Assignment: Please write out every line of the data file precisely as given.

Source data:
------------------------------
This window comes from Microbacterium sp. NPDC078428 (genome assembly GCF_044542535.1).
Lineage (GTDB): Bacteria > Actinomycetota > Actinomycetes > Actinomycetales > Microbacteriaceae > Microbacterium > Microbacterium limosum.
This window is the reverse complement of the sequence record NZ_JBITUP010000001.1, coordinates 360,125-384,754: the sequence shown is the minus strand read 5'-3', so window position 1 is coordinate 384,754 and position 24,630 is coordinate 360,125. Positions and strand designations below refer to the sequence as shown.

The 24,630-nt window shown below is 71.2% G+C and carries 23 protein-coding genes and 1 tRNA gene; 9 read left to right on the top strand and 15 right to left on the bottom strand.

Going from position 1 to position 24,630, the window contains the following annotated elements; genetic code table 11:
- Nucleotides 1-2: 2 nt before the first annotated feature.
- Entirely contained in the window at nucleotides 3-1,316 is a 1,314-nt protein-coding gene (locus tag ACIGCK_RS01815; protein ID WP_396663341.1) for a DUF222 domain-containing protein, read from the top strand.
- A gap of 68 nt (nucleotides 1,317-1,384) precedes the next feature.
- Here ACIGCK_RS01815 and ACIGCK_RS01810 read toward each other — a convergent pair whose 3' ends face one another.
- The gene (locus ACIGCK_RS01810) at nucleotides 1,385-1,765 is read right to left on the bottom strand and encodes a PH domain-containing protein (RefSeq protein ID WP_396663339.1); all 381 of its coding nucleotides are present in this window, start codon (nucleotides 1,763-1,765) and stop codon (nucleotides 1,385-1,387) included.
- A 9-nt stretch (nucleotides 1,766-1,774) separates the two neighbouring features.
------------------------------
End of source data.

This window comes from Microbacterium sp. NPDC078428 (genome assembly GCF_044542535.1).
Lineage (GTDB): Bacteria > Actinomycetota > Actinomycetes > Actinomycetales > Microbacteriaceae > Microbacterium > Microbacterium limosum.
This window is the reverse complement of the sequence record NZ_JBITUP010000001.1, coordinates 360,125-384,754: the sequence shown is the minus strand read 5'-3', so window position 1 is coordinate 384,754 and position 24,630 is coordinate 360,125. Positions and strand designations below refer to the sequence as shown.

The 24,630-nt window shown below is 71.2% G+C and carries 23 protein-coding genes and 1 tRNA gene; 9 read left to right on the top strand and 15 right to left on the bottom strand.

Going from position 1 to position 24,630, the window contains the following annotated elements; genetic code table 11:
- Nucleotides 1-2: 2 nt before the first annotated feature.
- Entirely contained in the window at nucleotides 3-1,316 is a 1,314-nt protein-coding gene (locus tag ACIGCK_RS01815; protein ID WP_396663341.1) for a DUF222 domain-containing protein, read from the top strand.
- A gap of 68 nt (nucleotides 1,317-1,384) precedes the next feature.
- Here ACIGCK_RS01815 and ACIGCK_RS01810 read toward each other — a convergent pair whose 3' ends face one another.
- The gene (locus ACIGCK_RS01810) at nucleotides 1,385-1,765 is read right to left on the bottom strand and encodes a PH domain-containing protein (RefSeq protein ID WP_396663339.1); all 381 of its coding nucleotides are present in this window, start codon (nucleotides 1,763-1,765) and stop codon (nucleotides 1,385-1,387) included.
- A 9-nt stretch (nucleotides 1,766-1,774) separates the two neighbouring features.